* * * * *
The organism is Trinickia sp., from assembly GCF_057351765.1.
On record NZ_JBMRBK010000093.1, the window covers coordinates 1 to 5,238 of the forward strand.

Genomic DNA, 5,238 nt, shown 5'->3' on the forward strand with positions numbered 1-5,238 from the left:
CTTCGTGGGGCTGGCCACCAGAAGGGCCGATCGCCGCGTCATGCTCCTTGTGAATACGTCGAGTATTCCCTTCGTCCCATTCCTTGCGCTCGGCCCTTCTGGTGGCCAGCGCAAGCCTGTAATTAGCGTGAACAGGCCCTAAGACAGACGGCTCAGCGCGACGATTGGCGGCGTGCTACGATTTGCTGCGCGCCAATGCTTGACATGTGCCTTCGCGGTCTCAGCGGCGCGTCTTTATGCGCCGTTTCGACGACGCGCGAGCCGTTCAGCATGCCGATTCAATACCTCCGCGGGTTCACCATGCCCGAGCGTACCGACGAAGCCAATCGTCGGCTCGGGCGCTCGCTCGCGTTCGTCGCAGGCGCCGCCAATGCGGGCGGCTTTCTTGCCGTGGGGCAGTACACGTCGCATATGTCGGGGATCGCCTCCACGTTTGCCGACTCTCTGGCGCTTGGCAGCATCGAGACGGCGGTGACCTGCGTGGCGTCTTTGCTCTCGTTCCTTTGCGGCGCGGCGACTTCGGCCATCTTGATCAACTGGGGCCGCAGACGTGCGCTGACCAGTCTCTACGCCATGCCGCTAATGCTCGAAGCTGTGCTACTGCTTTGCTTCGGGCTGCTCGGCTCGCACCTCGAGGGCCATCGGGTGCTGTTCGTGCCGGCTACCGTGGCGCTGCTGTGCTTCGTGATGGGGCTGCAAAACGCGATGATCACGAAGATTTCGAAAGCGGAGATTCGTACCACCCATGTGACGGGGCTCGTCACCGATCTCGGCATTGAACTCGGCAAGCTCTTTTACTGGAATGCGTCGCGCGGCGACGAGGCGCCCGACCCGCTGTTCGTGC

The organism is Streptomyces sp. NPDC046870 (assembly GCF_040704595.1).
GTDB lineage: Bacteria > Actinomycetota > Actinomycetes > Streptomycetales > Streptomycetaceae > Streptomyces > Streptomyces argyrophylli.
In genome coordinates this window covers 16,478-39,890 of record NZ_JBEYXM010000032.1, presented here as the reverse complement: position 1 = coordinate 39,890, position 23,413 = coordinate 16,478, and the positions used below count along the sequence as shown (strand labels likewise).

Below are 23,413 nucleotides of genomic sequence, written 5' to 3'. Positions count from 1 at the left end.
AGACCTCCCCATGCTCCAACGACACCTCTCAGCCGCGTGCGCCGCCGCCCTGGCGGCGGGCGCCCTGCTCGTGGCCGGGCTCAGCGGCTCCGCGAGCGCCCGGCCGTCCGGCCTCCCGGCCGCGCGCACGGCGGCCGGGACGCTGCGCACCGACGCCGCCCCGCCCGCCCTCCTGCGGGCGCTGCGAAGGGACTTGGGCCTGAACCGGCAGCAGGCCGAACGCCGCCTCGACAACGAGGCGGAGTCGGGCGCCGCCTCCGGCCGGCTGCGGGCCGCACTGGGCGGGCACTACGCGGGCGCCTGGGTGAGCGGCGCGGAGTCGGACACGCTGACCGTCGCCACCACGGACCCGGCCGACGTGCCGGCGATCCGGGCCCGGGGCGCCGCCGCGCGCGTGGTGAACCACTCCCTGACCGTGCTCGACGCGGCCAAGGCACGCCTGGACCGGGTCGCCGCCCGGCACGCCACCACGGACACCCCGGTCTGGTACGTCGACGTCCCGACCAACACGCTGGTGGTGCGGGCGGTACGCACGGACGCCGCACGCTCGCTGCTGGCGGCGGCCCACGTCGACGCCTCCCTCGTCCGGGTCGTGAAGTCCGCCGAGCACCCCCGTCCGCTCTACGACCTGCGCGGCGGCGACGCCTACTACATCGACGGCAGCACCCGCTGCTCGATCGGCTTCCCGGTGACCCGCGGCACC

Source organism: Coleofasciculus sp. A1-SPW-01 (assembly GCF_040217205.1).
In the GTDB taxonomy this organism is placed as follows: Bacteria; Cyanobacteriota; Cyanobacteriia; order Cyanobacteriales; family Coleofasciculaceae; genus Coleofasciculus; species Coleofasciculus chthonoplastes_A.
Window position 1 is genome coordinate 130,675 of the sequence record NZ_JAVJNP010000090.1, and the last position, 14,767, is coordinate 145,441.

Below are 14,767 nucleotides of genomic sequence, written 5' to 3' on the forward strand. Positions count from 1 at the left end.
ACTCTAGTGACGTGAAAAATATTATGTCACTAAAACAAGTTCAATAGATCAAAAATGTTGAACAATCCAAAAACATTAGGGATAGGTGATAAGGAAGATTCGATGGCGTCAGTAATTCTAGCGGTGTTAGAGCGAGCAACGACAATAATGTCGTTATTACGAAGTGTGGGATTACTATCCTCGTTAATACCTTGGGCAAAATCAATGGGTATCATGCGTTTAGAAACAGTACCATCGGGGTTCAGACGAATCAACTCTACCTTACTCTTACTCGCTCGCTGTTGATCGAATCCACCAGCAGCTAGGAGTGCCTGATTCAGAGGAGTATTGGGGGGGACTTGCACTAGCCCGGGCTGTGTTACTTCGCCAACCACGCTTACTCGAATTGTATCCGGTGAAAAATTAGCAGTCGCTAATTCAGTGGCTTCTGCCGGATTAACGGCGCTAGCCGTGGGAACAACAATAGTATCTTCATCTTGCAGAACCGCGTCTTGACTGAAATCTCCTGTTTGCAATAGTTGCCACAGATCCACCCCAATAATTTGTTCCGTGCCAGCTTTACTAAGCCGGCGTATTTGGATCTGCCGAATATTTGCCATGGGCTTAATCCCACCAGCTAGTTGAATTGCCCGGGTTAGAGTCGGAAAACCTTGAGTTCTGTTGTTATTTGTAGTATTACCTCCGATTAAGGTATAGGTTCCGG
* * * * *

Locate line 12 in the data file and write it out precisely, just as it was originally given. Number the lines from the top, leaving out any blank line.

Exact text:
Window position 1 is genome coordinate 130,675 of the sequence record NZ_JAVJNP010000090.1, and the last position, 14,767, is coordinate 145,441.